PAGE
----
Project

Noise and Ototoxic Agent Exposures' Association with Hearing Health

Goal: Reduce hearing health morbidity through enhance control of occupational noise and chemical stressor exposures.

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Project log

Nicholas Schaal
added a research item
This presentation describes the ototoxicity and auditory research program at Naval Medical Research Unit Dayton. Background and significance of hearing loss to include auditory and non-auditory effects of noise and hearing loss were discussed. The term “ototoxicants” was defined and basis for ACGIH TLVs for ototoxicants was explained. Mechanisms of action for ototoxicants and historical studies revealing both peripheral and central auditory pathway dysfunction as a toxic endpoint were evaluated. Finally, current studies involving combined exposure to jet fuel and noise being conducted at Naval Medical Research Unit Dayton were discussed. Capabilities for noise and fuel exposure and auditory testing with auditory brainstem response, distortion product otoacoustic emissions, and auditory structure histopathology capabilities were discussed. The presentation was concluded be detailing future research needs in the field of ototoxicity.
Nicholas Schaal
added 2 research items
Noise has traditionally been considered the primary risk factor for hearing loss. However, due to the complexity of industrial environments, a worker may be exposed to up to three hazardous agents simultaneously in the workplace so it may be inappropriate to restrict occupational hearing loss to only a noise-induced origin. This presentation lists noise and chemical OELs and their basis for promulgation, explains the definition of ototoxicants, presents results of previous studies investigating ototoxicants, and discusses Occupational Hygiene organization guidance.
Noise has traditionally been considered the primary risk factor for hearing loss. However, due to the complexity of industrial environments, a worker may be exposed to up to three hazardous agents simultaneously in the workplace so it may be inappropriate to restrict occupational hearing loss to only a noise-induced origin. Noise levels may not need to be above Occupational Exposure Limits (OELs) for the combined effects to manifest themselves. No regulations promulgated explicitly to control hearing loss from chemical exposure. The presentation explain the definition of ototoxicants, affected industries and ototoxicant chemicals, occupational hygiene organization guidance, hazard identification/prevention, assessment, and control techniques, exposure assessment challenges, and opportunities for future investigation.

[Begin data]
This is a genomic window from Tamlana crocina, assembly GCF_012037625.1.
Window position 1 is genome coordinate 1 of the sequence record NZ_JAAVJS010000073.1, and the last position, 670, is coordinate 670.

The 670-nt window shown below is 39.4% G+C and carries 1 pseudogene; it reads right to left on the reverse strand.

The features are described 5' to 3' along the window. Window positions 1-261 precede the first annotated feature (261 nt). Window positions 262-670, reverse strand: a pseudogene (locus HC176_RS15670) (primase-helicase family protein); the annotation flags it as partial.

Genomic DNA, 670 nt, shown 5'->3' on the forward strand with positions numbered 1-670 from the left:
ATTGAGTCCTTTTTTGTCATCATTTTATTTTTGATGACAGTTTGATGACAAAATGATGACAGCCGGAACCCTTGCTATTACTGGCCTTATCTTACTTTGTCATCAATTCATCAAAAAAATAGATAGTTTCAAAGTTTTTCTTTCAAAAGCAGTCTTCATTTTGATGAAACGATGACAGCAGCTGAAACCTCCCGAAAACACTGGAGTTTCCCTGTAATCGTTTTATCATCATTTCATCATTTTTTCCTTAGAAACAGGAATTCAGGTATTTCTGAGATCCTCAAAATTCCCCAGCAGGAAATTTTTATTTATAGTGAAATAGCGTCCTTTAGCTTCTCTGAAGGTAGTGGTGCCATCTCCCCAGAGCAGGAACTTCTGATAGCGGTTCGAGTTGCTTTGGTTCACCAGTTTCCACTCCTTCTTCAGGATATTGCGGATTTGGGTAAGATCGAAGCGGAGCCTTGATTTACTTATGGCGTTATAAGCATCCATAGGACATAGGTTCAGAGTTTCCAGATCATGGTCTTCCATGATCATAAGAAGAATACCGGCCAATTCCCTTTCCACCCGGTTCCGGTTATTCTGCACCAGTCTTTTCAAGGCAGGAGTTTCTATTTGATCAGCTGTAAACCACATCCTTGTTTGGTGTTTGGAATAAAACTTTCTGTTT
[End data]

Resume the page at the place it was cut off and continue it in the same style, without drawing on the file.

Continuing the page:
Nicholas Schaal
added a research item
Noise has traditionally been considered the primary risk factor for hearing loss. However, due to the complexity of industrial environments, the 1996 NIOSH publication “Preventing Occupational Hearing Loss—A Practical Guide” estimated that a worker may be exposed to up to three hazardous agents simultaneously in the workplace; for this reason, it may be inappropriate to restrict occupational hearing loss to only a noise-induced origin. Recent evidence suggests that exposures to chemicals commonly found in industrial environments may affect hearing alone or in combination with noise exposure.
Nicholas Schaal
added a research item
Noise has traditionally been considered the primary risk factor for hearing loss. However, due to the complexity of industrial environments, the 1996 NIOSH publication “Preventing Occupational Hearing Loss—A Practical Guide” estimated that a worker may be exposed to up to three hazardous agents simultaneously in the workplace; for this reason, it may be inappropriate to restrict occupational hearing loss to only a noise-induced origin. Recent evidence suggests that exposures to chemicals commonly found in industrial environments may affect hearing alone or in combination with noise exposure.
Jeremy Slagley
added an update
J. Trawick's publication from his thesis work. Also presented at the 2018 International Occupational Hygiene Association in Washington, DC.
 
Jeremy Slagley
added a project goal
Reduce hearing health morbidity through enhance control of occupational noise and chemical stressor exposures.